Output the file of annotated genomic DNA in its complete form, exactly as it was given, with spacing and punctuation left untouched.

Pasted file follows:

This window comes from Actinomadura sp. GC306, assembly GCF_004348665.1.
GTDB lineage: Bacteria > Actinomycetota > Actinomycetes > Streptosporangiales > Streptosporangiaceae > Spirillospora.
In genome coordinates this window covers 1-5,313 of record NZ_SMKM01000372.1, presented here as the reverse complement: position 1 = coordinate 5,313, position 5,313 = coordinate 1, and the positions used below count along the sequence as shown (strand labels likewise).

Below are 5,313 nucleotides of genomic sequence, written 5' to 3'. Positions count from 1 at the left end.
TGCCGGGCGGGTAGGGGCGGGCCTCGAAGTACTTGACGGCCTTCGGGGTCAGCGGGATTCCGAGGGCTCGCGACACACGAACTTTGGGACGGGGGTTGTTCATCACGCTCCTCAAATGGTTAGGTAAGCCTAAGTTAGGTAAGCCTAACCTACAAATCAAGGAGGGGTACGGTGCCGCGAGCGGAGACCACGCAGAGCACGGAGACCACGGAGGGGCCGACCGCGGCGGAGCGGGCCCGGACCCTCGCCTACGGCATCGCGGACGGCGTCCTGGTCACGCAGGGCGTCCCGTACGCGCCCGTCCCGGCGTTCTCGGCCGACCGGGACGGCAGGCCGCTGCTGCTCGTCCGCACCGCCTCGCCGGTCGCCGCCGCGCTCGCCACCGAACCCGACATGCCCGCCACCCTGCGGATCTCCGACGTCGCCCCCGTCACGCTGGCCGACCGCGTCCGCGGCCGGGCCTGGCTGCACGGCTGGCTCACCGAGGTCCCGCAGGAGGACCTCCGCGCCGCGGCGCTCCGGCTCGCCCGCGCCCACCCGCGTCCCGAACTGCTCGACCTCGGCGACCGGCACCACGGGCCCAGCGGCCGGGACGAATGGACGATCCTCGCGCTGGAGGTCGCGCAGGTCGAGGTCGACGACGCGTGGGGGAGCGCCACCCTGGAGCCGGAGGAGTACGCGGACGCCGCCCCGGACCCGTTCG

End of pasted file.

This window comes from Actinomadura sp. GC306, assembly GCF_004348665.1.
GTDB lineage: Bacteria > Actinomycetota > Actinomycetes > Streptosporangiales > Streptosporangiaceae > Spirillospora.
In genome coordinates this window covers 1-5,313 of record NZ_SMKM01000372.1, presented here as the reverse complement: position 1 = coordinate 5,313, position 5,313 = coordinate 1, and the positions used below count along the sequence as shown (strand labels likewise).

Below are 5,313 nucleotides of genomic sequence, written 5' to 3'. Positions count from 1 at the left end.
TGCCGGGCGGGTAGGGGCGGGCCTCGAAGTACTTGACGGCCTTCGGGGTCAGCGGGATTCCGAGGGCTCGCGACACACGAACTTTGGGACGGGGGTTGTTCATCACGCTCCTCAAATGGTTAGGTAAGCCTAAGTTAGGTAAGCCTAACCTACAAATCAAGGAGGGGTACGGTGCCGCGAGCGGAGACCACGCAGAGCACGGAGACCACGGAGGGGCCGACCGCGGCGGAGCGGGCCCGGACCCTCGCCTACGGCATCGCGGACGGCGTCCTGGTCACGCAGGGCGTCCCGTACGCGCCCGTCCCGGCGTTCTCGGCCGACCGGGACGGCAGGCCGCTGCTGCTCGTCCGCACCGCCTCGCCGGTCGCCGCCGCGCTCGCCACCGAACCCGACATGCCCGCCACCCTGCGGATCTCCGACGTCGCCCCCGTCACGCTGGCCGACCGCGTCCGCGGCCGGGCCTGGCTGCACGGCTGGCTCACCGAGGTCCCGCAGGAGGACCTCCGCGCCGCGGCGCTCCGGCTCGCCCGCGCCCACCCGCGTCCCGAACTGCTCGACCTCGGCGACCGGCACCACGGGCCCAGCGGCCGGGACGAATGGACGATCCTCGCGCTGGAGGTCGCGCAGGTCGAGGTCGACGACGCGTGGGGGAGCGCCACCCTGGAGCCGGAGGAGTACGCGGACGCCGCCCCGGACCCGTTCG